Our bodies create stories. Give yourself a minute to take that in. While we are unconscious, we weave narratives.
One-third of our lives are spent sleeping. On average, we can dream anywhere from one to two hours every night. Moreover, we can have four to seven dreams in one night. Five minutes after the end of the dream, half the content is forgotten. After ten minutes, 90% is lost.
How can we get to know ourselves in a new way by investigating our dreams?
I’ve been keeping track of my dreams since I was a teenager, and even before then I had dreams that were recurring as a child. As I’ve grown older, I have found that it is not any one dream that interests me, but the themes that run through a lot of them.
By keeping a dream journal that combines very quick bullet points and sketching my recollections of my dreams – I’ve begun to figure out what some of those threads are composed of in my nocturnal weaving.
Try keeping a dream journal and take note of some of these aspects over time, looking for re-occurrences:
- Places/ locations
- Architecture/ landscape
- Way of moving
- Elements (water, fire, earth, air)
Popular themes for me is an aerial point of view, looking at the geography my dream inhabits from the sky, like one of those topographic dioramas. There are locations I go to over and over that seem to be connected by passageways as if they are different ports on the same island. One of the largest themes for me is losing/ trying to find something, going somewhere/ needing to get back, airports and large transportation structures that I have to navigate and suddenly where I need to be (I am at the wrong gate) involves running back through a maze to get to the right place. Anxiety dreams mixed with a bit of an action thriller mentality.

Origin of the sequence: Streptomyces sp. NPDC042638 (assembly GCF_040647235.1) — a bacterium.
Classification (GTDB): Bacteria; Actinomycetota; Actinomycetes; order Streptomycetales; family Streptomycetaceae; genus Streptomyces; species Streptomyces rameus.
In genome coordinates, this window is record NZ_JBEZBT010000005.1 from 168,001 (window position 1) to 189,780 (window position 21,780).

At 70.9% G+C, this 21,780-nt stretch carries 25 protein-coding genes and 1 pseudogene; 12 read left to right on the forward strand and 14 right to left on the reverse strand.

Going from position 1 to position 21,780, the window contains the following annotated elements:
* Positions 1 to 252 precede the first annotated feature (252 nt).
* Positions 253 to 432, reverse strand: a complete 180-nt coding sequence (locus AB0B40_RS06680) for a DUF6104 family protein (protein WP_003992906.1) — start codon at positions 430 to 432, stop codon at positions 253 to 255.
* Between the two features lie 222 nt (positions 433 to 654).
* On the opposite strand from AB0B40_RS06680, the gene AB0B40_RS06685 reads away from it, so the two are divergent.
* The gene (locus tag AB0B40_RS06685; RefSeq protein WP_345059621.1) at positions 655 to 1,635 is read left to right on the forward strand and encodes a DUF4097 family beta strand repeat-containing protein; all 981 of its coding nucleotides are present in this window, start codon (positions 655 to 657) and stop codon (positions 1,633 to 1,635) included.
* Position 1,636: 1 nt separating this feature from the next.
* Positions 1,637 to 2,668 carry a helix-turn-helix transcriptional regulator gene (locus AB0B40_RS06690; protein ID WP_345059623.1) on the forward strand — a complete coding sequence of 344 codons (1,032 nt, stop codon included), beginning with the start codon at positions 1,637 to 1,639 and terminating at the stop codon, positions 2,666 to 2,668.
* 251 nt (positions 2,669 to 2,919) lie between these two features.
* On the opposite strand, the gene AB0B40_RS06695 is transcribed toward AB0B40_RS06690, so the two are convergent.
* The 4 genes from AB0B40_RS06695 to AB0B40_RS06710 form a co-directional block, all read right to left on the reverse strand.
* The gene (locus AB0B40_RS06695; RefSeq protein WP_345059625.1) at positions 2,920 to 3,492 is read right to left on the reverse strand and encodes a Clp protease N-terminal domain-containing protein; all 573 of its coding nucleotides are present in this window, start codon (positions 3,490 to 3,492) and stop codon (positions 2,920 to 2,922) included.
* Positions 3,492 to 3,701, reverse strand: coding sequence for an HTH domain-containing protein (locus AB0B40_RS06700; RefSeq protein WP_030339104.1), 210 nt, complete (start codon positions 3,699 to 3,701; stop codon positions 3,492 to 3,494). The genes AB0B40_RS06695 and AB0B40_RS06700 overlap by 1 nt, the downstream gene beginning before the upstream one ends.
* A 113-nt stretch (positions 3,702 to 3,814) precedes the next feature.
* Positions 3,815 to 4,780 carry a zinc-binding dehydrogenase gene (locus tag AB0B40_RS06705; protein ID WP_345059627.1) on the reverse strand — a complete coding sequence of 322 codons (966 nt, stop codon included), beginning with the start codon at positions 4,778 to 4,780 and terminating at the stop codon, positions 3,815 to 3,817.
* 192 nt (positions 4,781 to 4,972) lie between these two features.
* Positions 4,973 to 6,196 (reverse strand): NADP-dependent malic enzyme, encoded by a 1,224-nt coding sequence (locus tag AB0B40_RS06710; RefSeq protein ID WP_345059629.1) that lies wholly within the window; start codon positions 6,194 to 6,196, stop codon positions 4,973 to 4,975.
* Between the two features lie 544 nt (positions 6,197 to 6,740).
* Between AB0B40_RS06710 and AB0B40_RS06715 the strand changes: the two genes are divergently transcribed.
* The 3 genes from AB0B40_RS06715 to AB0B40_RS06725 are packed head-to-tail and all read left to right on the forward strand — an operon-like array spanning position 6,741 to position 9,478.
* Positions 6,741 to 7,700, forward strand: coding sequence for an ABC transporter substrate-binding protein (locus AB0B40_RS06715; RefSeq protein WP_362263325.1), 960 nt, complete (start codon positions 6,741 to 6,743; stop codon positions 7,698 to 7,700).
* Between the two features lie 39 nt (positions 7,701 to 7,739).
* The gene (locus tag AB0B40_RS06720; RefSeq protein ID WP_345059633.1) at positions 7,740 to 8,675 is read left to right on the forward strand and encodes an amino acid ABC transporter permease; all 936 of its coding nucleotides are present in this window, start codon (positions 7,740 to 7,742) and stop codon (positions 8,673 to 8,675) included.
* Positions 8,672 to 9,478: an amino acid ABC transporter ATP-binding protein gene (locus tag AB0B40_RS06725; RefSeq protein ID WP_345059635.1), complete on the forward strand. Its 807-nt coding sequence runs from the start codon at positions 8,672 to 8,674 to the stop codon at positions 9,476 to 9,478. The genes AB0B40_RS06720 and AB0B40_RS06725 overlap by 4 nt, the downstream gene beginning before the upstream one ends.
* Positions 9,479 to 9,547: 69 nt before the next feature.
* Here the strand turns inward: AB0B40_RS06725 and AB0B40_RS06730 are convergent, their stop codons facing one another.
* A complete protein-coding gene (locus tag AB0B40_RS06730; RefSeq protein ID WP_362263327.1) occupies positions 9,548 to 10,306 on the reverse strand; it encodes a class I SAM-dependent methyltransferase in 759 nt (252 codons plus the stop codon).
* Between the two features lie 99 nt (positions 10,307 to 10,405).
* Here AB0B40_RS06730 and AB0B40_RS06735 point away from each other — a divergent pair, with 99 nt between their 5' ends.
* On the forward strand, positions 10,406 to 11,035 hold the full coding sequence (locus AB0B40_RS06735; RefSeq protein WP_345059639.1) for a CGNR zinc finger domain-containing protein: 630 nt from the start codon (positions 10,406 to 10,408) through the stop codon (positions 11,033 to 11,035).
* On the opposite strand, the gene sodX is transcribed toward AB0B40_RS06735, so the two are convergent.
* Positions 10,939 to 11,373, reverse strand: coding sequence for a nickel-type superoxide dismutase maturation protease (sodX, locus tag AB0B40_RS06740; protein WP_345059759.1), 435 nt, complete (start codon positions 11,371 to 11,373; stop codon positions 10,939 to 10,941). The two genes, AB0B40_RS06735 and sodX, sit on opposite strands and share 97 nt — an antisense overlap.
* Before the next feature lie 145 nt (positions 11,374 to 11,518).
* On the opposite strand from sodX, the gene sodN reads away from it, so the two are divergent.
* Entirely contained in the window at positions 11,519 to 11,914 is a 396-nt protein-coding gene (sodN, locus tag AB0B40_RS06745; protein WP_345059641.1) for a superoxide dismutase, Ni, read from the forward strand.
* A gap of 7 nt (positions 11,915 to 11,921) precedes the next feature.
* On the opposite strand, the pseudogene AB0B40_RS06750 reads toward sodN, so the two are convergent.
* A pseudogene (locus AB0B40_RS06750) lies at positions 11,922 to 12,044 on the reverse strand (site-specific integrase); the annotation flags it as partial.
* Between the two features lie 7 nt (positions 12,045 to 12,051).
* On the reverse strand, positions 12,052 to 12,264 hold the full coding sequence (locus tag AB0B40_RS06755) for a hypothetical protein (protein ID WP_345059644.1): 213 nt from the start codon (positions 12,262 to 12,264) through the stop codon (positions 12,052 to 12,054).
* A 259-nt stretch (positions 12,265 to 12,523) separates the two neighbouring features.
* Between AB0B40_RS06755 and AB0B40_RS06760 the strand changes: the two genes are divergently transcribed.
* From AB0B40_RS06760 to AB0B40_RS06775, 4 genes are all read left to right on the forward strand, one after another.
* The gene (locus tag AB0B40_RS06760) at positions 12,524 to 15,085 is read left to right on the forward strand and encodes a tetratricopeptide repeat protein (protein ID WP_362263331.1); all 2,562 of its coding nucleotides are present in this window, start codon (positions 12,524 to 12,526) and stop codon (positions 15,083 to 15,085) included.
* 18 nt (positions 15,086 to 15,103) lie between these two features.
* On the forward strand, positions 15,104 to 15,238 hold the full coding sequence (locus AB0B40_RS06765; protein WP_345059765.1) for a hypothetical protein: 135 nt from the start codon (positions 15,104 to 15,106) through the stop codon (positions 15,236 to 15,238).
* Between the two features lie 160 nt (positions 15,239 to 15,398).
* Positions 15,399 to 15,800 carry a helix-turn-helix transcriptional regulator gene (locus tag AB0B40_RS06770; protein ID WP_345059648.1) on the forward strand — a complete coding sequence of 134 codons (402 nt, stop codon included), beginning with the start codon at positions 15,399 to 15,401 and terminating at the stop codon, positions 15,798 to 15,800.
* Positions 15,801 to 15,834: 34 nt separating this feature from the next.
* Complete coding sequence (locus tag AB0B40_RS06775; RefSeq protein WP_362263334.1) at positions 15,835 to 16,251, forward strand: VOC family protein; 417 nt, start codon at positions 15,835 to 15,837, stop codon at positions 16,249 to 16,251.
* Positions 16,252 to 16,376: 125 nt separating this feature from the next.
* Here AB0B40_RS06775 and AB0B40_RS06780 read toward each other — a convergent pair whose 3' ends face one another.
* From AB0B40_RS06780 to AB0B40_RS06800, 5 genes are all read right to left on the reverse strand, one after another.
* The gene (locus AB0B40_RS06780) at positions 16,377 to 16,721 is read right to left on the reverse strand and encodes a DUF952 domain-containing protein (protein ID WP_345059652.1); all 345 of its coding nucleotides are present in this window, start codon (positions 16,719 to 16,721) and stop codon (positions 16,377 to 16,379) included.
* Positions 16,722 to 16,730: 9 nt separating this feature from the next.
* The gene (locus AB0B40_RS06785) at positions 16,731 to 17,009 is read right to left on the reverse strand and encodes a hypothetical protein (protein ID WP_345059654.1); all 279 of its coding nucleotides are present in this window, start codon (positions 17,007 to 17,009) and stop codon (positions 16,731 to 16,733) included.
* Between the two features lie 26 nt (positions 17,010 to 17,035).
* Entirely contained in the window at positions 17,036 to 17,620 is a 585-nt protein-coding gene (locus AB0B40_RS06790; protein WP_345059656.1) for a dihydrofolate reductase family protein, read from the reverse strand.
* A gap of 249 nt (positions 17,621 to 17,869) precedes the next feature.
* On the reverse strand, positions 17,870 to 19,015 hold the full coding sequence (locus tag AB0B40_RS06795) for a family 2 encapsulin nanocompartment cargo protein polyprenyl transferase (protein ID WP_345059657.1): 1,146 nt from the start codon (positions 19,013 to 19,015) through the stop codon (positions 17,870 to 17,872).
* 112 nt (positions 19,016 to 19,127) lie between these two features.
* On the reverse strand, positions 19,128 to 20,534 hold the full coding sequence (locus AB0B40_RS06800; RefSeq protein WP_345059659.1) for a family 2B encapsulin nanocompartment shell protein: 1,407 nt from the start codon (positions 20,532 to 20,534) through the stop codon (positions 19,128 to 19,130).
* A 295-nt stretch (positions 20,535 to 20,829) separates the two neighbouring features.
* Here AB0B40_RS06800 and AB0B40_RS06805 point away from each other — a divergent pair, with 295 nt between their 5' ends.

What if we considered ourselves “dream-centered” instead of “awake-centered” and took our dream life more seriously?
Why notice these commonalities? Upon meditation, I’ve been able to form a new relationship with my subconscious anxieties. The end line is always being moved, and I am unsure how to finish my mission and gain success. So much about these dreams are about muddied paths, unclear routes, suddenly changing roads, stairs to nowhere. Is that the way that I see my life? I think it probably is and I wonder if there is a way to work with this and soothe myself a bit. Can I decrease drag, be better prepared, have backup plans, or perhaps just be happier with the confusion of changing objectives?
I can try, but I have to admit that just knowing my dream themes a little bit better has helped me understand the structure of my own mind a bit better, and that feels good. As the Talmud states, “A dream which is not interpreted is like a letter which is not read.” I am too curious, I have to open the envelope!
Have any ideas on how to work better with your dreams? Email me – erin (at) memoirclass.com.